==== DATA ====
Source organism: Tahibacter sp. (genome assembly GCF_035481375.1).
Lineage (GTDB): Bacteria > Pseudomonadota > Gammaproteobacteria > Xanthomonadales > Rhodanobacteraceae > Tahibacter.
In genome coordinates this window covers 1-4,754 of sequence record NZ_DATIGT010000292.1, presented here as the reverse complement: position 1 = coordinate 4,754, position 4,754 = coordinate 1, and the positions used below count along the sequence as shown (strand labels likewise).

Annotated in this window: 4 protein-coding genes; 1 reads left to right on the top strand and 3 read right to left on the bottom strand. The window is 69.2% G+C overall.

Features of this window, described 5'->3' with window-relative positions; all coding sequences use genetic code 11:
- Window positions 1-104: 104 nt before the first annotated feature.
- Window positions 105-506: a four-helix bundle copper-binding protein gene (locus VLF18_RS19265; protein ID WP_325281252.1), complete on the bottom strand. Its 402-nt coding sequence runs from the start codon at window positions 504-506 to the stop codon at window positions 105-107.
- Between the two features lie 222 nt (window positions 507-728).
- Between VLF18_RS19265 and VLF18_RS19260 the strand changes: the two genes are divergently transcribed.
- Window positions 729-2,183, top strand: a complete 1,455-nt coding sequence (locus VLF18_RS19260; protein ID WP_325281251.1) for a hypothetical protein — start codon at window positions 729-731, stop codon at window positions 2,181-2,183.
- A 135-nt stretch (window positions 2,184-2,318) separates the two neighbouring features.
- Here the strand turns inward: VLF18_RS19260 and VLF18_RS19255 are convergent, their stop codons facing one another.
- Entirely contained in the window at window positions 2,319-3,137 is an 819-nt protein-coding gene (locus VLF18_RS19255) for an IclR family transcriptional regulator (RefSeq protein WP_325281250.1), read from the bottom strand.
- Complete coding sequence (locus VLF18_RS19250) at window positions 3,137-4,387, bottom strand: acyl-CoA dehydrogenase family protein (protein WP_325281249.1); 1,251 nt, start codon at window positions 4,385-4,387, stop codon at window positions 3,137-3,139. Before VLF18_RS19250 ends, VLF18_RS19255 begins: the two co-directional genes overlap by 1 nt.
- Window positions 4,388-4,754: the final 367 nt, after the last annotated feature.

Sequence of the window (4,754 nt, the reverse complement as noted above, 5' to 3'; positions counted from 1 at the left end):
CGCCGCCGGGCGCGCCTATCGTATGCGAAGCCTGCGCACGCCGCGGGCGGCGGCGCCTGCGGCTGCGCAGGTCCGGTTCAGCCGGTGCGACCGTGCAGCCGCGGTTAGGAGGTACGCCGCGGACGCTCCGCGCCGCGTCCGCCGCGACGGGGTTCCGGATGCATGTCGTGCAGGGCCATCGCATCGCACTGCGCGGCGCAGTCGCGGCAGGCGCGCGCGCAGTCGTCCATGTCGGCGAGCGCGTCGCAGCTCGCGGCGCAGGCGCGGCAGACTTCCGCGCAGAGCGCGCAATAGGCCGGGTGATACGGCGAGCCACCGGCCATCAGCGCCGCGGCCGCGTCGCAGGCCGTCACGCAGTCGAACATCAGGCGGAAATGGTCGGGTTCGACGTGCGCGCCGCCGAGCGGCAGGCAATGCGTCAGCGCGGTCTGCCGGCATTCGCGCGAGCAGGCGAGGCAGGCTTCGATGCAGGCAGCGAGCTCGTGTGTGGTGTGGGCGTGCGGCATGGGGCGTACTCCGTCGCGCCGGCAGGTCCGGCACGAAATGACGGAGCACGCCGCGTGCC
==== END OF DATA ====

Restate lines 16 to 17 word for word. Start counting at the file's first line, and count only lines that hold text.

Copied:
Sequence of the window (4,754 nt, the reverse complement as noted above, 5' to 3'; positions counted from 1 at the left end):
CGCCGCCGGGCGCGCCTATCGTATGCGAAGCCTGCGCACGCCGCGGGCGGCGGCGCCTGCGGCTGCGCAGGTCCGGTTCAGCCGGTGCGACCGTGCAGCCGCGGTTAGGAGGTACGCCGCGGACGCTCCGCGCCGCGTCCGCCGCGACGGGGTTCCGGATGCATGTCGTGCAGGGCCATCGCATCGCACTGCGCGGCGCAGTCGCGGCAGGCGCGCGCGCAGTCGTCCATGTCGGCGAGCGCGTCGCAGCTCGCGGCGCAGGCGCGGCAGACTTCCGCGCAGAGCGCGCAATAGGCCGGGTGATACGGCGAGCCACCGGCCATCAGCGCCGCGGCCGCGTCGCAGGCCGTCACGCAGTCGAACATCAGGCGGAAATGGTCGGGTTCGACGTGCGCGCCGCCGAGCGGCAGGCAATGCGTCAGCGCGGTCTGCCGGCATTCGCGCGAGCAGGCGAGGCAGGCTTCGATGCAGGCAGCGAGCTCGTGTGTGGTGTGGGCGTGCGGCATGGGGCGTACTCCGTCGCGCCGGCAGGTCCGGCACGAAATGACGGAGCACGCCGCGTGCC